More honey, more money
May 2012: Until recently, Shover Singh Praja often went to bed without dinner and had to work on an empty stomach, barely able to feed his family. Born to a poor family in Makwanpur district, central Nepal, Shover now earns way above the national average and has become a role model among his fellow Chepang, an indigenous ethnic group who depend on wild yams. The secret of Shover’s success? Bees.
For the last 2 years, Shover has looked after 55 hives and last year he netted US$1,000 selling honey, as well as hives to other keen beekeepers. Right away, the money was put to good use.
"I didn't get the opportunity to get an education when I was a child, but I send all my children to school now," he said.
This has all been much to the delight of Shover’s wife and their four children.
"Whenever we need a notebook or school materials, we don't have to wait long. Our father buys what we need,” said Shover’s 10-year-old daughter, Anisha.
Shover has been so successful with his bees that he has become a model entrepreneur among the Chepang, who number only about 52,000.
The Chepang often miss out on education and healthcare and parents struggle under the burden of taking care of their children, few of whom make it to school.
Of those who do get to class, the drop-out rate is alarmingly high as most families just can’t afford it. Further adding to the misery, most Chepang have no legal documentation of their land ownership and live in isolation from the rest of the country.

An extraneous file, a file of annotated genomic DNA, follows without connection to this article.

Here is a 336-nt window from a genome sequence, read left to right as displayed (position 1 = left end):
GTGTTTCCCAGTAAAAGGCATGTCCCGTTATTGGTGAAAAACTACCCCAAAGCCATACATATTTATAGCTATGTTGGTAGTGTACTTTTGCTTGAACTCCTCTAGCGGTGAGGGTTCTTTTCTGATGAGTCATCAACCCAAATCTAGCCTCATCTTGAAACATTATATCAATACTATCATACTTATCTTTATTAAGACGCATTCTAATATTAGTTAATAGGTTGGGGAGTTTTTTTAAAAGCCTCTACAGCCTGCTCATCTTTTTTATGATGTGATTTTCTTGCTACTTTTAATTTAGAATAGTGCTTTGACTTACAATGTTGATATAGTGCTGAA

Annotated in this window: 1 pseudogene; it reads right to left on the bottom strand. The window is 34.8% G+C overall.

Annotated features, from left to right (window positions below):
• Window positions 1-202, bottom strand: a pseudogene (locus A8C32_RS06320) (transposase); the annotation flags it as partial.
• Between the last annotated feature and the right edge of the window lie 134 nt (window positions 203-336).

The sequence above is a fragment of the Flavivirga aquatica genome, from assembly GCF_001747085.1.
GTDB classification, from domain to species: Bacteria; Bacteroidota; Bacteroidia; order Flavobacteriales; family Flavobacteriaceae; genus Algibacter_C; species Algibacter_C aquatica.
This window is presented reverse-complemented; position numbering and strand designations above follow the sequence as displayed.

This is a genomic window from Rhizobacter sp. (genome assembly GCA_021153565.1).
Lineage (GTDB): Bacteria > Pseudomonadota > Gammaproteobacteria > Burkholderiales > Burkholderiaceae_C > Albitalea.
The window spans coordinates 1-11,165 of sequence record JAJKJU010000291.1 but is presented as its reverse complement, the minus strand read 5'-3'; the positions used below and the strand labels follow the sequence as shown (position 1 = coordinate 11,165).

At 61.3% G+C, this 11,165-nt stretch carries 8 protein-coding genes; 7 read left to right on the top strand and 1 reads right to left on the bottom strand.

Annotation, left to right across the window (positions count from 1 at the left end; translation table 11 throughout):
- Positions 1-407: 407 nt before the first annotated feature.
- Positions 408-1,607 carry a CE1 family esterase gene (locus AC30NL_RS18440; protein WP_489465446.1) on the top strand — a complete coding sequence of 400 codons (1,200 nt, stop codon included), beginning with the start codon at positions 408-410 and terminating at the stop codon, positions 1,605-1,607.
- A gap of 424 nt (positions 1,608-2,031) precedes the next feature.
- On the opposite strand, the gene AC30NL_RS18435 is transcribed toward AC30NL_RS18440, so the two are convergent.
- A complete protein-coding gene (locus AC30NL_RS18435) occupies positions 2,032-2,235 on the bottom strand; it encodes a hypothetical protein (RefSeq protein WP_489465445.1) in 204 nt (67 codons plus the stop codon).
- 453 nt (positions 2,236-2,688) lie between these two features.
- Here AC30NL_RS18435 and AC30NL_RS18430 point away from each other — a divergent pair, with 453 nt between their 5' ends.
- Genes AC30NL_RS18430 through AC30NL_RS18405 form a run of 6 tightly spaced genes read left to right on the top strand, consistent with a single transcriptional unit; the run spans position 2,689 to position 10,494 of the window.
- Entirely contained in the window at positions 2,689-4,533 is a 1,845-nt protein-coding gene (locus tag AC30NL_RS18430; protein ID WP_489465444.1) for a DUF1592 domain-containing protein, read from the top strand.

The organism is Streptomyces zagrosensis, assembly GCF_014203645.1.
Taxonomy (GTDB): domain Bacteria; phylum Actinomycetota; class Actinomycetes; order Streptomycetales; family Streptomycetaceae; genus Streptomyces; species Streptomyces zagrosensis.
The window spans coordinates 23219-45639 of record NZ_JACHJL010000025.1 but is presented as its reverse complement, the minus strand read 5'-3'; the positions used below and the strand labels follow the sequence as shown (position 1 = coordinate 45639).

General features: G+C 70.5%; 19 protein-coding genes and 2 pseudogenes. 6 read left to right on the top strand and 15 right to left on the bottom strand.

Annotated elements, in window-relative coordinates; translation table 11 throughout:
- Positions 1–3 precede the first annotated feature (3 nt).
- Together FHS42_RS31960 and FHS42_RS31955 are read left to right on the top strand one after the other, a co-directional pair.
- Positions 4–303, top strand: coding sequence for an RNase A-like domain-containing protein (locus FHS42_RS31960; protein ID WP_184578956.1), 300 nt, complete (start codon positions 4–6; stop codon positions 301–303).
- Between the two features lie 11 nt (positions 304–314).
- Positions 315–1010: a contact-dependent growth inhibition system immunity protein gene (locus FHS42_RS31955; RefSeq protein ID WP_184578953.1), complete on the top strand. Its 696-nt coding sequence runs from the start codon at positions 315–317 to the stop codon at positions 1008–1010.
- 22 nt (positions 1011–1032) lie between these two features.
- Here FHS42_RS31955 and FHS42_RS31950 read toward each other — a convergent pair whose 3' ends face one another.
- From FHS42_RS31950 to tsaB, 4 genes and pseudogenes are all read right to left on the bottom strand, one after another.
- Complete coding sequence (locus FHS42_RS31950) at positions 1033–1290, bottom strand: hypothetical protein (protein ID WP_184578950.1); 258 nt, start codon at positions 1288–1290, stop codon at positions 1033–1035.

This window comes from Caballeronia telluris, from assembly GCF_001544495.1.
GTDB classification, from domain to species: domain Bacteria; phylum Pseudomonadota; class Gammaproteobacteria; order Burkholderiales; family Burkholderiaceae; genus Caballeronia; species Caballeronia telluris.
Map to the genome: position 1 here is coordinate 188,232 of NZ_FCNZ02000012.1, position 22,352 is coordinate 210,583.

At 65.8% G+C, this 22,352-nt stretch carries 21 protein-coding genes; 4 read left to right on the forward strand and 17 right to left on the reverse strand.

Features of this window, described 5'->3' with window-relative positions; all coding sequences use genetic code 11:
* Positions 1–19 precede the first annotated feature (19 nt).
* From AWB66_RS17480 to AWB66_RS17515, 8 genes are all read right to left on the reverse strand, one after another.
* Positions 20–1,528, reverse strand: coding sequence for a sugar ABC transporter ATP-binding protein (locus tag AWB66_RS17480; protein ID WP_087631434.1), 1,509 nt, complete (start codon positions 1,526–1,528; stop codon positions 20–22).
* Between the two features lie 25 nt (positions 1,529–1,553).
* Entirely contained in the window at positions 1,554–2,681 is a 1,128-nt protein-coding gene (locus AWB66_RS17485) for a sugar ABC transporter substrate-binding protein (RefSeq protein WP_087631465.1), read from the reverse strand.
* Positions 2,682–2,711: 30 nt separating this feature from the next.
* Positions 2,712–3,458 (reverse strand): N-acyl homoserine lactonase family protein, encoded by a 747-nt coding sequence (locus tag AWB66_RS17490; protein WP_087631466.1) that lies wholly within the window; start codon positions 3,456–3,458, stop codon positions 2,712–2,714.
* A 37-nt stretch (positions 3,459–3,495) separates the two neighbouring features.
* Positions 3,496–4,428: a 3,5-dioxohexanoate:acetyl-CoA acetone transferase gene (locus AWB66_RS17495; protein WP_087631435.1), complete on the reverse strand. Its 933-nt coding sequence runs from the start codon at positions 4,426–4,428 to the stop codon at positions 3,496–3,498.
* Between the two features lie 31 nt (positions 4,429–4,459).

The project Shover is part of launched in 2009, when Plan Nepal, with funding from Plan Germany, took steps to increase food security and income among 330 Chepang families by training them up on the ways of the bee and giving them 550 beehives. The novice entrepreneurs learnt all about how to connect with the local markets and a small industry was born.
The increase in income means more students are in school and they’re all armed with all the right stationery, said local teacher Sameer Praja.
The honey production also encourages youths to stay within the community instead of jetting off to another country to work as labourers.
Meanwhile, beekeeper Hira Praja has some big ideas.
“With more technical skills and support, Chepang honey producers could market their honey abroad.”